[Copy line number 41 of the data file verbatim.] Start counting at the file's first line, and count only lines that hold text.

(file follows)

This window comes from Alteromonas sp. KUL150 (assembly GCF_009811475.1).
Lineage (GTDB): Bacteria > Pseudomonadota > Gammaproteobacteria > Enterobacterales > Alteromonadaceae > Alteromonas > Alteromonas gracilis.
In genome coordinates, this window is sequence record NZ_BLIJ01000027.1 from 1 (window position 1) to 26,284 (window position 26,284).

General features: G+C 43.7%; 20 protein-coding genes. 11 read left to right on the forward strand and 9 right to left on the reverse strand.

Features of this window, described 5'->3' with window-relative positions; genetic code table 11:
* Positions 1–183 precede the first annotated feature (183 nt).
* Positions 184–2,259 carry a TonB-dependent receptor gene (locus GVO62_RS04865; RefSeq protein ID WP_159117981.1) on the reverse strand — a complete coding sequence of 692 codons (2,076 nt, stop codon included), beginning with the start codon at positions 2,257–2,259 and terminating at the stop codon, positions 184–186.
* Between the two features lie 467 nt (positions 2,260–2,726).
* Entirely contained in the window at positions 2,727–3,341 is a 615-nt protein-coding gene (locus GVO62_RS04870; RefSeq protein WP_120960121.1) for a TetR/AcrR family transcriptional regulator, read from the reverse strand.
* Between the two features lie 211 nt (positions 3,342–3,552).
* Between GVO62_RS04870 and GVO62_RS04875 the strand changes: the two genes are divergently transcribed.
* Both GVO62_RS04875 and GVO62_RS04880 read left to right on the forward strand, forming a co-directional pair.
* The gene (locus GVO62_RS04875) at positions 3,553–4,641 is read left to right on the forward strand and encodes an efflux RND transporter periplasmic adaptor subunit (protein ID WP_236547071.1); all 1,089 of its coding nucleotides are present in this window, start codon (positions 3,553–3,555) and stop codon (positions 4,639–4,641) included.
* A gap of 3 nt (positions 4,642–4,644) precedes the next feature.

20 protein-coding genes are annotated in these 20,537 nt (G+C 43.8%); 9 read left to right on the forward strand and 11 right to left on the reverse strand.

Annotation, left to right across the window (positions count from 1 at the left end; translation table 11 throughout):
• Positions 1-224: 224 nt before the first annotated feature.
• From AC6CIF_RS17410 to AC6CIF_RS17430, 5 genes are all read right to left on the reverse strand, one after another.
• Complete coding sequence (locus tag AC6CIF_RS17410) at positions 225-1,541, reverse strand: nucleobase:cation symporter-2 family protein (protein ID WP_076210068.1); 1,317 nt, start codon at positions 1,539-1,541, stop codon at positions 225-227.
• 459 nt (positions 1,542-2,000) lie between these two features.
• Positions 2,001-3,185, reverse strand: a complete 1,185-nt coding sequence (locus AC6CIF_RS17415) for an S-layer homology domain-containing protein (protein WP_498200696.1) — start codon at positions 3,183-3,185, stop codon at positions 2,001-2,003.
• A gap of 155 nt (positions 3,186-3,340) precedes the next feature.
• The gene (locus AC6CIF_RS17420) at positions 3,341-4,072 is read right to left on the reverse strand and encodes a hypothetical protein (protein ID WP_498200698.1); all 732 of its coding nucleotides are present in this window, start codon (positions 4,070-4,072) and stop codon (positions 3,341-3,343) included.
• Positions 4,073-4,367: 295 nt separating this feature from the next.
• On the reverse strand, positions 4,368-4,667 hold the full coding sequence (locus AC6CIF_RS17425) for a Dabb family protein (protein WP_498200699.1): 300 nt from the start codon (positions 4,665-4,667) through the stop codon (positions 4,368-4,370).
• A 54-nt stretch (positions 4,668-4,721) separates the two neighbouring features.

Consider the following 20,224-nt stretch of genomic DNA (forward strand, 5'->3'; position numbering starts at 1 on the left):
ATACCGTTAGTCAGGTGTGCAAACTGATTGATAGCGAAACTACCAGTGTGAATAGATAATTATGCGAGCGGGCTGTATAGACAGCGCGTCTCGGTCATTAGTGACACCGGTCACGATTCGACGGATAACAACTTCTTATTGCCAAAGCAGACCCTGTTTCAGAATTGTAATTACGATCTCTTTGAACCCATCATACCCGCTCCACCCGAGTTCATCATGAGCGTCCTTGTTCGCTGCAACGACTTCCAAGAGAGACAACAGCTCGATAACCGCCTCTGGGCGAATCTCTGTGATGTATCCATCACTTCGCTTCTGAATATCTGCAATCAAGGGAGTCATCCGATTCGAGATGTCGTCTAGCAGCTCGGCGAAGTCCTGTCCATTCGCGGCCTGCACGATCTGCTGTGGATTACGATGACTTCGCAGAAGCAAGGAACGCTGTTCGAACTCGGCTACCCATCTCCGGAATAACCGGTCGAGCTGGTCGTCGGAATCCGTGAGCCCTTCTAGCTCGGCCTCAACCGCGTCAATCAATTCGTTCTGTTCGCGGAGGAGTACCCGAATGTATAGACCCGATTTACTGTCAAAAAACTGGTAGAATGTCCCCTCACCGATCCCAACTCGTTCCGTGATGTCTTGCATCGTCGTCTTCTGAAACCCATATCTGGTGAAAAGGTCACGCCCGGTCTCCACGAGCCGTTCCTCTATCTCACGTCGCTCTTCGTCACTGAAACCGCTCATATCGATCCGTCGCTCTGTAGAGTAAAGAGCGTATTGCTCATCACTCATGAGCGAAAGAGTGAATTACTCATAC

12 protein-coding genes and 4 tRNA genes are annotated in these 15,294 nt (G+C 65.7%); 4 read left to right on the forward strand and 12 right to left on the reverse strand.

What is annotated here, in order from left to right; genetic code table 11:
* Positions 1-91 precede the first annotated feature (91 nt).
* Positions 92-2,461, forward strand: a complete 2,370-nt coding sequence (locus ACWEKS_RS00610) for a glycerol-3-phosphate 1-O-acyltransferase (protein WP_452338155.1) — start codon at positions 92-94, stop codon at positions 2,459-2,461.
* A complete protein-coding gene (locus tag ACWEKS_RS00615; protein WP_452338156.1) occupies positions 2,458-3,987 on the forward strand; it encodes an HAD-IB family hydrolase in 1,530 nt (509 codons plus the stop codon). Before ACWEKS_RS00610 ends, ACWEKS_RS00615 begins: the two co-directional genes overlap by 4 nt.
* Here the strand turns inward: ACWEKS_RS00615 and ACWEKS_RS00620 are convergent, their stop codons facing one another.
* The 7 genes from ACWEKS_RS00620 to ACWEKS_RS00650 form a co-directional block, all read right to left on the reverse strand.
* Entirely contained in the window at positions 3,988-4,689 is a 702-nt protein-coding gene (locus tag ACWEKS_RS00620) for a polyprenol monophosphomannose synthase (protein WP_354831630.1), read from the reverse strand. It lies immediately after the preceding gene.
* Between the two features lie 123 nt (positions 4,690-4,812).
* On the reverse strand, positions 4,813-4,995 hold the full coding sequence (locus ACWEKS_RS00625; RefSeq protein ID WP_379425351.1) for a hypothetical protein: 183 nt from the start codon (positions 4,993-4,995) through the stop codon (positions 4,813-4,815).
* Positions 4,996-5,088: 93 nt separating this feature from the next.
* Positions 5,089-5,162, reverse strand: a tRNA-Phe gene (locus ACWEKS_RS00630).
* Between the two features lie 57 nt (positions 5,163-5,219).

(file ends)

* Between the two features lie 57 nt (positions 5,163-5,219).